November 22, 2013

Among other documents on Monday, ODNI released all the Attorney General Reports on Section 215 use from 2005 to 2011 (2006, 2007, 2008, 2009, 2010, 2011, 2012).This is the classified version of a report that also gets released in unclassified form as part of a larger report to Congress on FISA numbers (2005, 2006, 2007, 2008, 2009, 2010, 2011, 2012; ODNI did not release the report covering 2012 because it lay outside the scope of ACLU’s FOIA). And the paragraph of each of these reports that lays out the following information remains redacted in all of them.

(3) the number of such orders either granted, modified, or denied for the production of each of the following:(A) Library circulation records, library patron lists, book sales records, or book customer lists.(B) Firearms sales records.(C) Tax return records.(D) Educational records.(E) Medical records containing information that would identify a person.

Nevertheless, the reports show us two new things.


First, while we knew the number of modifications have gone up significantly in the last three years (we now know that many of the modifications in 2009 had to do with phone dragnet violations), the latest reports ODNI released say this:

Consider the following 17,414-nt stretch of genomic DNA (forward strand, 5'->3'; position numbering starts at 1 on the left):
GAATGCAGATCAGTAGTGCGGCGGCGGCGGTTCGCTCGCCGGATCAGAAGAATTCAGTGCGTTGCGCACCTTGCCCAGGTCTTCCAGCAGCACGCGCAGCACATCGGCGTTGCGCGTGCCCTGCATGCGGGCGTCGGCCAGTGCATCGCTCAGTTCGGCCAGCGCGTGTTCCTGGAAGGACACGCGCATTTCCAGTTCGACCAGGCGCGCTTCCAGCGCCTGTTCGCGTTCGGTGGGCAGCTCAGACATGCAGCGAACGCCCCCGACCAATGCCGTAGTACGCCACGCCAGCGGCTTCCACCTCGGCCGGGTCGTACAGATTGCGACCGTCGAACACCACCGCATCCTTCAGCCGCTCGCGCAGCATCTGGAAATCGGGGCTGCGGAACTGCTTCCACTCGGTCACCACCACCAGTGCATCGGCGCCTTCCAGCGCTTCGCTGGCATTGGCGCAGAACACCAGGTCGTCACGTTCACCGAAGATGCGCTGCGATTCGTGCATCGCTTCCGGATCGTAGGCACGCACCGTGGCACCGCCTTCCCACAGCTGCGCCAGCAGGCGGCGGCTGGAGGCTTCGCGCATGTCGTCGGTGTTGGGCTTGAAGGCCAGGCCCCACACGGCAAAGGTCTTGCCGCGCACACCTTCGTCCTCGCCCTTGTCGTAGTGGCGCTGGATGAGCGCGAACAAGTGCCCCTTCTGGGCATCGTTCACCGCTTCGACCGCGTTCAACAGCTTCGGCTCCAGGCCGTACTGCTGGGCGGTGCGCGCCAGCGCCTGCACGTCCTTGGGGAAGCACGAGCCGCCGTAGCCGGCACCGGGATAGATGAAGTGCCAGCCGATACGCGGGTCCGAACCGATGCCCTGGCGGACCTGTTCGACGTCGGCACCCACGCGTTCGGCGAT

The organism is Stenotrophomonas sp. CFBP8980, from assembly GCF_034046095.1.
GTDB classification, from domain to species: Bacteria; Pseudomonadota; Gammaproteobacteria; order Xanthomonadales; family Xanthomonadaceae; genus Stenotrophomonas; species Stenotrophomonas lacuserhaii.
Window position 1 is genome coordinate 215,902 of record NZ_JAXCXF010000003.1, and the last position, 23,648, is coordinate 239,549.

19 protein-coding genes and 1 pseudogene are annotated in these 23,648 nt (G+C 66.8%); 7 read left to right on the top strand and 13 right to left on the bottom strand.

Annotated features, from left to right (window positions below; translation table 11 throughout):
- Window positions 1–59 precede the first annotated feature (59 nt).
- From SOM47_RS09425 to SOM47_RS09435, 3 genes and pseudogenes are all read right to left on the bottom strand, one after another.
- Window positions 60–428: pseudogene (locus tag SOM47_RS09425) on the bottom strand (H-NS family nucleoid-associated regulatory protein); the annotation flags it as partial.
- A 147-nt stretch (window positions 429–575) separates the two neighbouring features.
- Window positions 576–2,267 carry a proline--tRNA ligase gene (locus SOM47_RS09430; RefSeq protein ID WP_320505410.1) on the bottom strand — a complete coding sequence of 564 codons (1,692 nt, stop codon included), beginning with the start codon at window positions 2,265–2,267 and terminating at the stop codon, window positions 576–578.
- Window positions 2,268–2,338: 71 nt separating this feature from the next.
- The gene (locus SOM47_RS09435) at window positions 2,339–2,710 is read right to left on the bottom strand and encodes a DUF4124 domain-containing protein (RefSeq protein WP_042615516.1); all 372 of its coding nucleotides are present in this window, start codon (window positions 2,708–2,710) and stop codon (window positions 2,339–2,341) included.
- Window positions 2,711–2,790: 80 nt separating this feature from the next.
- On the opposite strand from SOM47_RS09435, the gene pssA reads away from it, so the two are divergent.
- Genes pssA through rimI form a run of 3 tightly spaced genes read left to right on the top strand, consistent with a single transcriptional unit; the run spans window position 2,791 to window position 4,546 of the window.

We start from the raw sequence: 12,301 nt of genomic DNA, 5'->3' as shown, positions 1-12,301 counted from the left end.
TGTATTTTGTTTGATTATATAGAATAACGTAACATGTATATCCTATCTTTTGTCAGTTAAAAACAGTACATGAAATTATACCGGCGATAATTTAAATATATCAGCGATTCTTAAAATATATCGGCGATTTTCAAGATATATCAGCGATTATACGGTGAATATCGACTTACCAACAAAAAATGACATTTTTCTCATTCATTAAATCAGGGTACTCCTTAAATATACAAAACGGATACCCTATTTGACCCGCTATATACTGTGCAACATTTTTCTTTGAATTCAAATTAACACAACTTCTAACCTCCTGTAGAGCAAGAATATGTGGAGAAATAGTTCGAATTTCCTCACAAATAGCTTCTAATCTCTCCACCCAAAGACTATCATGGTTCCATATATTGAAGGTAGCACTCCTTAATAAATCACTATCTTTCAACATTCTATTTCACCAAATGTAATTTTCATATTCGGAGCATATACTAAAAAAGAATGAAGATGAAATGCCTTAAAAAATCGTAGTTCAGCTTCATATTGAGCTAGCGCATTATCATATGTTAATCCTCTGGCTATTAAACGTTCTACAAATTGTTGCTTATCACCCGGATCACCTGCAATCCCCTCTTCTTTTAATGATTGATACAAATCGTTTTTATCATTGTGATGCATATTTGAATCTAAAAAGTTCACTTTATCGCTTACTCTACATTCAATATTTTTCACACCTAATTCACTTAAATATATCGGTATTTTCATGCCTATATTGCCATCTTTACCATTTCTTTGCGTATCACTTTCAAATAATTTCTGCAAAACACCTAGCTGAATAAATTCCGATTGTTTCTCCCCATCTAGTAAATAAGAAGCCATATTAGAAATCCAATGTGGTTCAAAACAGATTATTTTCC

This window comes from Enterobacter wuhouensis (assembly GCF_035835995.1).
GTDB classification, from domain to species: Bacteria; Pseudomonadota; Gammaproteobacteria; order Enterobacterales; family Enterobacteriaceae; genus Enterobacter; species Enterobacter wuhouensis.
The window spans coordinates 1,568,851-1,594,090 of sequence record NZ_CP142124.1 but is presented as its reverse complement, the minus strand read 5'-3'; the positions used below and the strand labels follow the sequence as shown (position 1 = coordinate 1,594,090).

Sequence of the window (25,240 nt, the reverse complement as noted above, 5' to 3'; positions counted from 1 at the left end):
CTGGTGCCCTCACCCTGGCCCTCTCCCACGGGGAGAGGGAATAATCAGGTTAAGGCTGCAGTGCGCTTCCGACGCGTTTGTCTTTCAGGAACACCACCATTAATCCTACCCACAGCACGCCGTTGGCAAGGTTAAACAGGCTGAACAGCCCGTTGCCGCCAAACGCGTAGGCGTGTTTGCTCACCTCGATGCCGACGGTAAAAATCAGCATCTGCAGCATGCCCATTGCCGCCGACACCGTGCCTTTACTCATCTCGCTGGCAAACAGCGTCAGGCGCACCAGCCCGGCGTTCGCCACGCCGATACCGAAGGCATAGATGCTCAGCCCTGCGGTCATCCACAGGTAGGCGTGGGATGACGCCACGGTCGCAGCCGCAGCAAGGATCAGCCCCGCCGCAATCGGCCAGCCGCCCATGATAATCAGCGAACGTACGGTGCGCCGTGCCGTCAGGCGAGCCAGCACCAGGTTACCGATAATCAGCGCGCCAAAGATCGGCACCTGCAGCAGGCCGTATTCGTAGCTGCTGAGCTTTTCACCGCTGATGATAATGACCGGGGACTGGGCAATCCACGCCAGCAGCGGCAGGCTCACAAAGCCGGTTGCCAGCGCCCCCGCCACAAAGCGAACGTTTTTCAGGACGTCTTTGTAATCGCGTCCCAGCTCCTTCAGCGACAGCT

The FISC modified the proposed orders submitted with forty-three such applications in 2010 (primarily requiring the Government to submit reports describing implementation of applicable minimization procedures).The FISC modified the proposed orders submitted with 176 such applications in 2011 (requiring the Government to submit reports describing implementation of applicable minimization procedures).

Julian Sanchez had speculated that’s what was going on in a post (I can’t find the link right now) noting that NSL use had halved while Section 215 use had gone up. Remember, too, the government has not released a 2010 opinion on Section 215 that may explain why the FISC got much more involved in policing the government’s minimization.

Still, it is almost certain that the need to double check government minimization stems from bulk collections. If those bulk collections were also on a 90-day renewal cycle, then we might be looking at 44 bulk collection programs in 2011.

One more thing. As was reflected in the ACLU Vaughn Index, it appears DOJ never provided these reports to Congress starting with the report covering 2008. It did do so for the report covering 2011, but the report isn’t dated, so it’s not clear it was done in April 2012, when it should have been provided to Congress. Furthermore, that production was cc’ed to John Bates, which the tardy August 16, 2010 production of FISC opinions also was, which makes me wonder whether Bates had to force the Executive to fulfill the requirements in the PATRIOT Reauthorization (both these reports and the pre-2008 “significant constructions of law” requirement stems from the 2006 reauthorization).